Connolly is careful not to emphasize the sensational sexual aspect of his journey into CoG leadership—too much voyeuristic, anticult ink has been spilled on this lurid topic already. He describes a devotional route, immersing himself in Bible study and missionary work, traveling internationally, and following Berg’s orders. He did, however, fulfill “family” obligations by marrying a member and producing as many kids with her as they could—he includes a picture of him and his wife with 17 children, many of whom I suspect were grandchildren. He mentions in a later chapter that he took on a second wife and had children with her in accord with CoG polygamous doctrine—all biblically blessed, mind you, but they later separated. Also in a later chapter, Connolly directly if gingerly treats the touchy mating activity—that of Flirty Fishing, a practice promoted by Berg to allow women in the cult, married or not, to court and have sex with non-CoG men for purposes of both recruitment and donations.
Berg had a powerful charismatic appeal, but only if you believed in him as a prophet. His primary means of prophecy came through a barrage of some 3,000 “Mo Letters” (he was Moses David) that served as directives to leaders and members. These missives soon became gospel for The Family, so much so that Connolly recalls one of Berg’s personal aids saying after 1978, “I would have been a great Jonestowner. If Mo says, ‘Drink the Kool-Aid,’ I drink the Kool-Aid!”
With 20 years of recovery behind him, Connolly writes of his cult experience with a witty sense of humor and mature humility. For example, in chapter 6 (“Hotel California”), the author has a crisis when he learns that a close friend in the group, who had been ranked third in position behind the “king and queen” (Mo and partner Maria), has been kicked out. Connolly had to fly from India to France for a leadership meeting as a result. Berg at the time was hiding in France to avoid potential prosecution—in his narcissistic view, persecution. Connolly writes,
As it turned out, I was to share a by-the-week apartment with Mo’s daughter Faithy [sic] and Peruvian Juan, her mate at the time. They were just returning from a visit with Colonel Mu’ammar Gaddafi in Libya. (Mo had attempted to flatter his way into Gaddafi’s good graces, with some temporary success. He seemed to have felt a certain maverick camaraderie with the colonel, and related to his bombastic, anti-Western approach to politics. It has a sort of Alice in Wonderland meets Salvador Dali feel to it, doesn’t it?) (p. 50)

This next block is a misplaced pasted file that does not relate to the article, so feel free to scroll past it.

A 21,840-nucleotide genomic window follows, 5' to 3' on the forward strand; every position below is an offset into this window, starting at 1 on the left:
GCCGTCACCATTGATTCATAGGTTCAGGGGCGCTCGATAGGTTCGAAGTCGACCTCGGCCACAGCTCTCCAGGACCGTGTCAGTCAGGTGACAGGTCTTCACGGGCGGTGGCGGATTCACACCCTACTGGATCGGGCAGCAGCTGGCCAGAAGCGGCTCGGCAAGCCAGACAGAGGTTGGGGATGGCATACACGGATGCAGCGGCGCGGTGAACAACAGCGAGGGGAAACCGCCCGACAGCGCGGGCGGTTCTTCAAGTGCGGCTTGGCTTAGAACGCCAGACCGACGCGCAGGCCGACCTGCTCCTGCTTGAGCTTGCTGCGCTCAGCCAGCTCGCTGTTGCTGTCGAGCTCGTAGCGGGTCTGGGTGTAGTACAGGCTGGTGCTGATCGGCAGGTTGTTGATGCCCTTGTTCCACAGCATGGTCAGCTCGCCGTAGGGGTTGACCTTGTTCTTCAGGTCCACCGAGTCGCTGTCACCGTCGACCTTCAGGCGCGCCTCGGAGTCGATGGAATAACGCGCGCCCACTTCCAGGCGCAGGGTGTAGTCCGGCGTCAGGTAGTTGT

The value of this book beyond a good insider’s view of Berg’s cult is in how Connolly treats his awakening to just how delusional his entire religious experience had become. He offers good descriptions about his effort to unravel the mess, with insights from various scholars and therapists. The latter chapters serve as a manual for recovery, especially for ex-members of aberrant Bible cults. Connolly, his wife, and children by that wife somehow emerged from the cult relatively intact. His family’s adjustment was not without serious problems or tragedy. But I found it remarkable that his family survived as well as it did—testament to the day-to-day goodness in their core human spirit, an identity Connolly and his wife never lost despite having served a false prophet for so long in unstable circumstances.
The obvious weakness of such a book for the social scientist is its nature—an honest story organized from memory by one witness. Honesty is not necessarily truth or fact. When some of the events happened is vague. There is no index, so cross-referencing can be tedious unless the reader takes copious notes along the way. But the strength of the book goes beyond mere honesty because it is strength of perspective gained from 20 years of reflection and hard work. Connolly hooked up with the small but intense program at MeadowHaven in Massachusetts, founded by cult specialists Bob Pardon and Judy Pardon, whose reputations in the cult-recovery field are solid. Connelly offers several chapters that examine how cults twist scriptures from the Bible to augment selfish agendas. Chapter 17, “This is Your Brain on Pain,” does a credible job to bring basics of neurological science into the recovery picture. His effort to learn gave Connolly a very real and sophisticated advantage over the average ex-member who merely moves on with his life, or tries to (as if divorce after 20 years of marriage resolves itself without psychological struggle).
Connolly dedicates the book to daughters Aimee and Rebecca. Aimee was on the Dean’s list at a college when she died tragically at age 19 in a traffic accident in 1997. Connolly and his wife had been out of the group a mere 6 years when her death seriously rocked them emotionally, but they held on for their family. Their third daughter Rebecca struggled with severe behavior problems resulting from a mood disorder during her teens and into young adulthood. Her parents supported her through several hospitalizations and her runaway behaviors. “Bec” passed away under tragic circumstances at age 23. Through it all, Connolly never lost his faith in Christ; but he did mature in that faith as he came to terms with the support that modern science and psychology offer to augment a healthy spirituality. After shopping around for many years, Connolly and his wife settled into a small, mainline denominational church with a liturgical tradition, the kind we might characterize as gracefully normal compared to the hyperactive religiosity of many new religious movements, one that allows for plenty of freedom in one’s silent and personal devotion within a solid and more democratic teaching tradition.
International Journal of Cultic Studies ■ Vol. 3, 2012